Remember we are talking about gasses here. For any given diameter of pipe the gas will flow at a given speed. If the pressure is constant, yet the diameter is reduced, the speed will increase. Increase the diameter, and the speed will reduce. Unlike liquids, gas WILL locally compact (increase pressure), causing pulsation in the system. It is this pulsation that we try to use to ‘tune’ the engine by using the high and low pressure components of the pulse. The aim is to get more air into an engine. The measure of air in / air out is referred to as volumetric efficiency (VE). It is possible to increase the size of the intake charge beyond that of the empty cylinder - a very good thing. Engines with this capability have a VE exceeding 1, meaning they get the advantages of forced induction without the disadvantages. B6/BP in a NA MX5 probably works at a VE of around 0.8. Most performance modifications to an engine are about getting the biggest packet of air into and out of the engine as quickly as possible.

People often equate low backpressure in exhaust systems (due to large pipes) with loss of power. What they are actually observing is a loss of gas velocity at low RPM due to large pipes. Without the velocity, you get the pressure pulses stalling and diluting with a consequent loss of beneficial harmonics and VE. It starts to come back at higher RPM as the engine passes more gas. The optimum outcome of all of this is that the gas comes out of the exhaust port travelling really fast, moves into the exhasut system and tries to keep the speed up as it cools, contracts and meets other exhaust gases from other pistons. Your engine can only move so much gas, and the trick is to tune the exhaust system to keep gas velocity UP in the operating band you desire. You can go too big, and some will tell you ‘you must have some backpressure’.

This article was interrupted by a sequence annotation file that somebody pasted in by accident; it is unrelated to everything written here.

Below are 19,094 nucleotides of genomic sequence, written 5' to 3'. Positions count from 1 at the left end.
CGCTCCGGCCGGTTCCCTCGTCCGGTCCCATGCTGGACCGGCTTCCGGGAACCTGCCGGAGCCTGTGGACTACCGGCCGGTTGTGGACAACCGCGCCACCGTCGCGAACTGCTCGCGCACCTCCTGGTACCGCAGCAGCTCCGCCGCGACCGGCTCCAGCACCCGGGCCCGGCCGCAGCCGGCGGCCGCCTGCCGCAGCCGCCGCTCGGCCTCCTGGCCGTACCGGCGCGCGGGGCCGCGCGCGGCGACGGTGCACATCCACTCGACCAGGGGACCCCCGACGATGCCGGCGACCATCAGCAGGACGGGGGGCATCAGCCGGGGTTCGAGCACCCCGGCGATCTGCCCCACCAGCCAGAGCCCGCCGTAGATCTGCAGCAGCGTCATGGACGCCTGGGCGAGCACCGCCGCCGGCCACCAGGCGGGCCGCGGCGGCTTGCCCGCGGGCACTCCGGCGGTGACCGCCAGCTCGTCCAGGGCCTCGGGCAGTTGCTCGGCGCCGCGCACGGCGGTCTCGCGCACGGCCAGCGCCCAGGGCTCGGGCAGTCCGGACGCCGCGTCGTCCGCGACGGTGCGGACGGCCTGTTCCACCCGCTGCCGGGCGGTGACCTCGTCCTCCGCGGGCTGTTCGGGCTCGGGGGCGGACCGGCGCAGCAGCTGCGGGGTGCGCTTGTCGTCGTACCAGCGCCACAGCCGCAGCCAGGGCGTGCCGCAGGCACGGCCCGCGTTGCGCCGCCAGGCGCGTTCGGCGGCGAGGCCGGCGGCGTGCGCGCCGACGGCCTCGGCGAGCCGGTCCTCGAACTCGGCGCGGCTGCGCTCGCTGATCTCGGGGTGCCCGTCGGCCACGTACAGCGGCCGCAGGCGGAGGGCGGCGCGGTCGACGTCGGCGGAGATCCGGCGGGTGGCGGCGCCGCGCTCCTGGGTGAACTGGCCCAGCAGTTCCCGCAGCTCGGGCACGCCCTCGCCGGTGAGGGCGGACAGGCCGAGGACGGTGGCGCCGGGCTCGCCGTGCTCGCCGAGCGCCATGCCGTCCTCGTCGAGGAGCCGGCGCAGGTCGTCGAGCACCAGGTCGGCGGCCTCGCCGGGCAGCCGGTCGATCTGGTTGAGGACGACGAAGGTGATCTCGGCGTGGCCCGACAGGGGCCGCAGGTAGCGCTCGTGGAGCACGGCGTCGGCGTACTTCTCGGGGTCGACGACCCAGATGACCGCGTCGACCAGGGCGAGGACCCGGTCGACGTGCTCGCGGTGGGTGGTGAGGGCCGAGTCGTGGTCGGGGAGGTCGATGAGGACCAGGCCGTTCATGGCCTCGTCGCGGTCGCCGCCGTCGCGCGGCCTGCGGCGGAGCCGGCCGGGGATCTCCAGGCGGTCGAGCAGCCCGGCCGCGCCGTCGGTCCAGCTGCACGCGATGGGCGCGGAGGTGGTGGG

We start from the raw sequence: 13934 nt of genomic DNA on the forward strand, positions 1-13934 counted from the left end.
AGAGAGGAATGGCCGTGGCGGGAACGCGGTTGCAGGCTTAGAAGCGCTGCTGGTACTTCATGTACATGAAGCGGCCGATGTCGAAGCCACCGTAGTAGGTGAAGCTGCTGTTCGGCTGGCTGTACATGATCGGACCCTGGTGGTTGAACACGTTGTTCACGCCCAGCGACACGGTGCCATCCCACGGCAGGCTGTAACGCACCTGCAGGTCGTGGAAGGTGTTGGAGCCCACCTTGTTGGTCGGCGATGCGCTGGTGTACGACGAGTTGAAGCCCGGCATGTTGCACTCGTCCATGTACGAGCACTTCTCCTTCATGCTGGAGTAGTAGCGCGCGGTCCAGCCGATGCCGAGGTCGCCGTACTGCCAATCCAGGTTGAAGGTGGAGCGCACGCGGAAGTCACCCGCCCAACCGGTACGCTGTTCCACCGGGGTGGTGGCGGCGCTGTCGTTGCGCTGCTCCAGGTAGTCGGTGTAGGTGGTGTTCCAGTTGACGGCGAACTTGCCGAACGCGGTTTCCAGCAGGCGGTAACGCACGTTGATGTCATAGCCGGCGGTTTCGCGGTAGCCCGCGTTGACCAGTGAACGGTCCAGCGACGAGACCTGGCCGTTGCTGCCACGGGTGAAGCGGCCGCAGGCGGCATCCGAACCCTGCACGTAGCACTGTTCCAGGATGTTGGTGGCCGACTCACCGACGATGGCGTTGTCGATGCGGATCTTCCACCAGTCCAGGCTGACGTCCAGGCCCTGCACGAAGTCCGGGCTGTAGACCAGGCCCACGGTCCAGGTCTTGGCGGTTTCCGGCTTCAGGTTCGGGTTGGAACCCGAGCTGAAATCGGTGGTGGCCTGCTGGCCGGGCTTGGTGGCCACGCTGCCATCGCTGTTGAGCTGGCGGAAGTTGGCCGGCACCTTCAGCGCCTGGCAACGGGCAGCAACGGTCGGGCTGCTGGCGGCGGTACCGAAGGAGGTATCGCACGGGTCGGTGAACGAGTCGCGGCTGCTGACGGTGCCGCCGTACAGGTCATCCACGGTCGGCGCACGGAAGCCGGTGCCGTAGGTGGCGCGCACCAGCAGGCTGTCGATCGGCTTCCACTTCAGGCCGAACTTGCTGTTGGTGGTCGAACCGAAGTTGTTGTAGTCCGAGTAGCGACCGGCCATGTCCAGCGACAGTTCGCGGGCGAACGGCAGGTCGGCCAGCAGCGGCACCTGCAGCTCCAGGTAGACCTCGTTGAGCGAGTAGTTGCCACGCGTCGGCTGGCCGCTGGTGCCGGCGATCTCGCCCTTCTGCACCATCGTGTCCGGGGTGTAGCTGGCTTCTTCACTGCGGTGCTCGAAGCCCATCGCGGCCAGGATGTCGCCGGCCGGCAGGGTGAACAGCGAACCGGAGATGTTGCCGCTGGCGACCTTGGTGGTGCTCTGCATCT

The concept of backpressure on an NA car was originally to keep some of the exhaust gases lingering around the exhaust port to stop the incoming charge sweeping straight through the combustion chamber. This will happen with cams that have overlap. The lack of backpressure would substantially increase the fuel costs (as the fuel is not being burned in the combustion chamber, but in the exhaust system and is therefore wasted) and will raise the temperature of the exhaust system (leading to early failure). Afterburning is not applicable to piston engines.....ever.